Democrats make politically risky bet on monthly child tax credit
WASHINGTON – Democratic lawmakers are betting that an expanded child tax credit, paid monthly for the first time, will prove to be a successful campaign message in the 2022 midterm election, but the policy also carries political risks that could alienate some taxpayers.
Beginning July 15 and through the end of the year, parents will begin receiving monthly direct deposits or checks of up to $ 300 per child. The move was part of President Joe Biden’s $ 1.9 trillion pandemic relief bill of March.
The shift to monthly payments – rather than a lump sum distributed after tax deadlines next spring – is designed to help low- and middle-income families better cope with their regular living costs, especially in the midst of the crisis. persistent pandemic. The credits are also fully refundable and are paid to families, including those who do not file an income tax return.
The potential problem is that the new distribution method means some people won’t get the refunds they would otherwise expect in the spring – and might even have to pay the IRS if their income ends up being too high.
This disappointment, while illogical given the expansion of the tax credit this year, could prove politically embarrassing next year. Most Americans – nearly 80 percent – would rather overpay their taxes if it means a spring refund, according to a survey commissioned by the New York Times in 2019, which examined the impact of the 2017 tax cuts passed by Republican lawmakers and then President Donald Trump.
Economists widely agree that sending tax credit payments in small monthly installments, rather than one large lump sum, is a good policy because it allows the family more access. consistent with liquidity throughout the year. Financial experts are also quick to point out that receiving a large tax refund isn’t necessarily a good thing – it means the IRS was withholding too much of a worker’s salary throughout the year.
The Democrats who designed the new payment mechanism “want to prevent people from making bad decisions in the short term,” said Bob Kerr, a former Internal Revenue Service official who now consults on tax administration. “I don’t think it’s bad science or bad math, but it doesn’t meet people where they are. They want the refund they want.
Most taxpayers got at least a modest tax cut from the 2017 overhaul, but many may not have realized it because the Treasury Department revised the withholding formula so people have less. taken from their paychecks through 2018. found lower-than-expected refunds or even an IRS bill – fueling resentment against a law that was already seen to benefit the wealthy more than the middle class.
Biden’s March Pandemic Assistance Program extended the child tax credit to $ 3,600 for children five and under and $ 3,000 for older ones, which translates to $ 300 and $ 250 per month.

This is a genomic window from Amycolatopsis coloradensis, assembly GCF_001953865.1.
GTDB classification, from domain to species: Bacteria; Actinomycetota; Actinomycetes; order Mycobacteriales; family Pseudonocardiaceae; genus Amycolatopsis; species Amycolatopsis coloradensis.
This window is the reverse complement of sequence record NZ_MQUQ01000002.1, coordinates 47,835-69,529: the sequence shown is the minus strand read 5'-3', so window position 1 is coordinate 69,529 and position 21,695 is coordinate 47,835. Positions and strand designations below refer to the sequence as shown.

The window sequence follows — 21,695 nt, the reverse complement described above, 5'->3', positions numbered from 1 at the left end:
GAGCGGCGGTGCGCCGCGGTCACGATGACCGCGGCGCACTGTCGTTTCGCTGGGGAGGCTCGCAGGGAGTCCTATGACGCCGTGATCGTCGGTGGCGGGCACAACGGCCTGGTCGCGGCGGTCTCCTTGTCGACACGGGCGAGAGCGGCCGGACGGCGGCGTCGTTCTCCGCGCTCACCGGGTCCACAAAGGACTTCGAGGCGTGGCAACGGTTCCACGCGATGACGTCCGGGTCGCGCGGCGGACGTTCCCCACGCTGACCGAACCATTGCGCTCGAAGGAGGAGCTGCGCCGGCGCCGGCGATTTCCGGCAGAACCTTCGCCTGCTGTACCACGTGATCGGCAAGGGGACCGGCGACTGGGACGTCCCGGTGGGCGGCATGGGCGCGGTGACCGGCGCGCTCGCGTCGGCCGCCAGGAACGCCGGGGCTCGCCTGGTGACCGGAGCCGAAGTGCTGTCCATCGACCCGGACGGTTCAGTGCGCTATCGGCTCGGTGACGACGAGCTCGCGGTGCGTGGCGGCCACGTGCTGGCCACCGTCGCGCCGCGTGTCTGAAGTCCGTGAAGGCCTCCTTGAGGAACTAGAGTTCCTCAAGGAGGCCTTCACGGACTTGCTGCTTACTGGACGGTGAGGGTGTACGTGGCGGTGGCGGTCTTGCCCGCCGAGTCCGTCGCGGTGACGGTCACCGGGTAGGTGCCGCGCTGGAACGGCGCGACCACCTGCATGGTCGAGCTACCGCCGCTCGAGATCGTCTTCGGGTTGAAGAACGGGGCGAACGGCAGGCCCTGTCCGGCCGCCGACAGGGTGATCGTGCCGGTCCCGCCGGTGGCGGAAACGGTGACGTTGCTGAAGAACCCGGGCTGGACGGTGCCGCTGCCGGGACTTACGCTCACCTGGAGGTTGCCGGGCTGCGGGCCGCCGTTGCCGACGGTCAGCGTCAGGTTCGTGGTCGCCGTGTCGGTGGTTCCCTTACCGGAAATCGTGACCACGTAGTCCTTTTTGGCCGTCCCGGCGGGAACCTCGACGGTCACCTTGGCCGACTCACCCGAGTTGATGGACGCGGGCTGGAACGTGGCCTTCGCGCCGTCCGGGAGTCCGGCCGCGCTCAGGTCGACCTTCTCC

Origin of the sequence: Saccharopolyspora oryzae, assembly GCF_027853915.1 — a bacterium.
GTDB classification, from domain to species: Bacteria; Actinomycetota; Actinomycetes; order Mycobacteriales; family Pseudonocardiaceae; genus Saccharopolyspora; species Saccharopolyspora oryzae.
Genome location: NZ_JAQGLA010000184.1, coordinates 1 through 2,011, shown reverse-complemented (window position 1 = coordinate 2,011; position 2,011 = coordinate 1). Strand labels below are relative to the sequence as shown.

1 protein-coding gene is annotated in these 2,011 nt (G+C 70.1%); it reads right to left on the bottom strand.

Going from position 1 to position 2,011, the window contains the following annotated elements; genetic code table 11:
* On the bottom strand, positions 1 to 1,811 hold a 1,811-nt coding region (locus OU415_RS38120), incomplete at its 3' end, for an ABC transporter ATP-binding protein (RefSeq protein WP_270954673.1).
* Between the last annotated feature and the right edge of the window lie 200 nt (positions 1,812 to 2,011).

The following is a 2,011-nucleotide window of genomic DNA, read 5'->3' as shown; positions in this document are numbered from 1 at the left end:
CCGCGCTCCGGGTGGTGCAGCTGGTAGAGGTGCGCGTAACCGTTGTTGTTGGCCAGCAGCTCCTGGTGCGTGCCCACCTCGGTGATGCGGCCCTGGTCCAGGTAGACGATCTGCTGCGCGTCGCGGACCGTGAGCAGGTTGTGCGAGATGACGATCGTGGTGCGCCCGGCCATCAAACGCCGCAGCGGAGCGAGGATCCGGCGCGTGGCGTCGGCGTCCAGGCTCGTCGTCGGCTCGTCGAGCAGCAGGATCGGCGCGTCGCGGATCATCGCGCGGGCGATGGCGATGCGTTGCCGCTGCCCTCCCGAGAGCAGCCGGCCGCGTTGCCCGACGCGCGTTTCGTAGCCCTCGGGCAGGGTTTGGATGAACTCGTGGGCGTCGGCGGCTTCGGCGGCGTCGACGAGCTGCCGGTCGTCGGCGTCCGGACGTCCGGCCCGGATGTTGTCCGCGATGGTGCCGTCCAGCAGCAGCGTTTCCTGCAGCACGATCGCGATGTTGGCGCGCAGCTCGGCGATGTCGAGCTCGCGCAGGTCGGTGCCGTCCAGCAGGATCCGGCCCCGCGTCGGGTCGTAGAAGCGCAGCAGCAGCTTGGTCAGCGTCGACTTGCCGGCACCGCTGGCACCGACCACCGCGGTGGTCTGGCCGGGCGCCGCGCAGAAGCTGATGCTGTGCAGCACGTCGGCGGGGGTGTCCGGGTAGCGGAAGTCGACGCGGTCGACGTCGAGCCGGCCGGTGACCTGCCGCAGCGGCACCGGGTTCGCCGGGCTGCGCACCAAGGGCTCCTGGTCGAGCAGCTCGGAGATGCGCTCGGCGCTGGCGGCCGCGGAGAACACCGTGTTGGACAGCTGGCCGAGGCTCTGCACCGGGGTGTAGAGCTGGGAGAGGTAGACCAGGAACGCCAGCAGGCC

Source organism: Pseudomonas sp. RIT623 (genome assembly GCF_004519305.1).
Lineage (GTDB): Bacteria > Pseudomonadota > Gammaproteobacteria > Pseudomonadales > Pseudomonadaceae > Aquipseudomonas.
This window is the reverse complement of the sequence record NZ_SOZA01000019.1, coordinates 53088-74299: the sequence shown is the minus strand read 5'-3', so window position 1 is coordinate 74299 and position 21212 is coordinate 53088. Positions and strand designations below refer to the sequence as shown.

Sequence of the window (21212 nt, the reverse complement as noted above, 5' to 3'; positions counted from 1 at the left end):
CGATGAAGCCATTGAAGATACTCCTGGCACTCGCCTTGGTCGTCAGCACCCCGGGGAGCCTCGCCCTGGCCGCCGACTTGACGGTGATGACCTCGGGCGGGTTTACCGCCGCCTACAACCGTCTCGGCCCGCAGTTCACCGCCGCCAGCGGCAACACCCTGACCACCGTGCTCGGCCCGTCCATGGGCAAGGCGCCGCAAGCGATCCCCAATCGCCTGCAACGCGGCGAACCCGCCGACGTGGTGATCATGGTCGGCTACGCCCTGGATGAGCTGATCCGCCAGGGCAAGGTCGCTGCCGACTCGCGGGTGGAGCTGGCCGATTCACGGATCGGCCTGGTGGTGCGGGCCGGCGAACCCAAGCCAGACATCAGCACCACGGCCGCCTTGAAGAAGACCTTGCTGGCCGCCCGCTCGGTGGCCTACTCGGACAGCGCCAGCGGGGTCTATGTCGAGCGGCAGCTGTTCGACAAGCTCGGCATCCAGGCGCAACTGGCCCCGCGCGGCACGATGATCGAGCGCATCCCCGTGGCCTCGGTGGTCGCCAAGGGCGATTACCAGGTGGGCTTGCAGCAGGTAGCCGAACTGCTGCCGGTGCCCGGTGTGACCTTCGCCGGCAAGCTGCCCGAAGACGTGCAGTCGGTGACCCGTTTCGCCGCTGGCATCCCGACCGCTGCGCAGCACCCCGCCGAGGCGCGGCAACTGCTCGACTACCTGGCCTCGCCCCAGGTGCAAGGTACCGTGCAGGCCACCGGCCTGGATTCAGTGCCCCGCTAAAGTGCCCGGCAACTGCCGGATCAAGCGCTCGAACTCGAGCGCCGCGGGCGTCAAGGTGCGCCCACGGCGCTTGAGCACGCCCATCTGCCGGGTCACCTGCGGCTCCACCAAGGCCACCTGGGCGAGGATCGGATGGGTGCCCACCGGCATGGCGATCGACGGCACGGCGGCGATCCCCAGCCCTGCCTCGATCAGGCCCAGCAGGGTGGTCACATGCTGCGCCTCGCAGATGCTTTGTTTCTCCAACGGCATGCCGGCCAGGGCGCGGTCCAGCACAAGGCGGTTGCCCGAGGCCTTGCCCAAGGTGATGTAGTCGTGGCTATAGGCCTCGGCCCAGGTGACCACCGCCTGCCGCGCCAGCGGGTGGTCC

The credit has also been made fully refundable, so that the full amount can be paid even if a family owes less tax than the credit amount.
Advocates of monthly distributions say recurring payments mean households will more easily be able to pay unexpected bills and handle financial emergencies.
“It matches the way families pay their bills and their expenses each month,” said Ashley Burnside, policy analyst at the Center for Law and Social Policy. “You can use the child tax credit payments to meet them rather than waiting months to get the annual lump sum at tax time. “
Democratic lawmakers have touted the benefits for their constituents. On July 8, Senate Majority Leader Chuck Schumer urged eligible New York residents to take advantage of the expanded credit.
“It does great things for our economy, injecting money into it,” Schumer said at a press conference with other lawmakers from his home state. “Most of all, and what we’re so proud of, is that it lifts half of New York’s children out of poverty.
Progressive Representative Alexandria Ocasio-Cortez said at the same event: “These payments represent the biggest anti-poverty program in a generation.”
So far, polls have been mixed on how the public perceives the changes. According to a June Hill-HarrisX poll, a majority of just 51% of voters say the credit is fully refundable, with some opponents saying some eligible families do not need help. A larger share, 54%, said they oppose increasing the amount of credit and 53% said they don’t like the monthly payments.
The IRS estimates that about 39 million households – covering 88% of children – will benefit from the credit. The new monthly disbursements will only apply to half of the credit for 2021, given the start of July, with the rest being applied to any overdue tax liabilities or added to the tax refund when people file next spring, which could reduce any disappointment next year, said Kyle Pomerleau, resident researcher at the American Enterprise Institute.
Biden has highlighted a proposed extended credit extension through 2025 as a key priority among his U.S. Family Plan proposals, and has been pushing Democratic lawmakers to move forward without Republicans’ backing for the legislation.
“There is some risk – the reality of getting monthly payments is you can take a hit later,” said Brad Bannon, a Democratic political consultant. “But next year the economy might be in better shape. We are now talking about cash payments. People can use it to get out of debt and that money will flow into the economy. “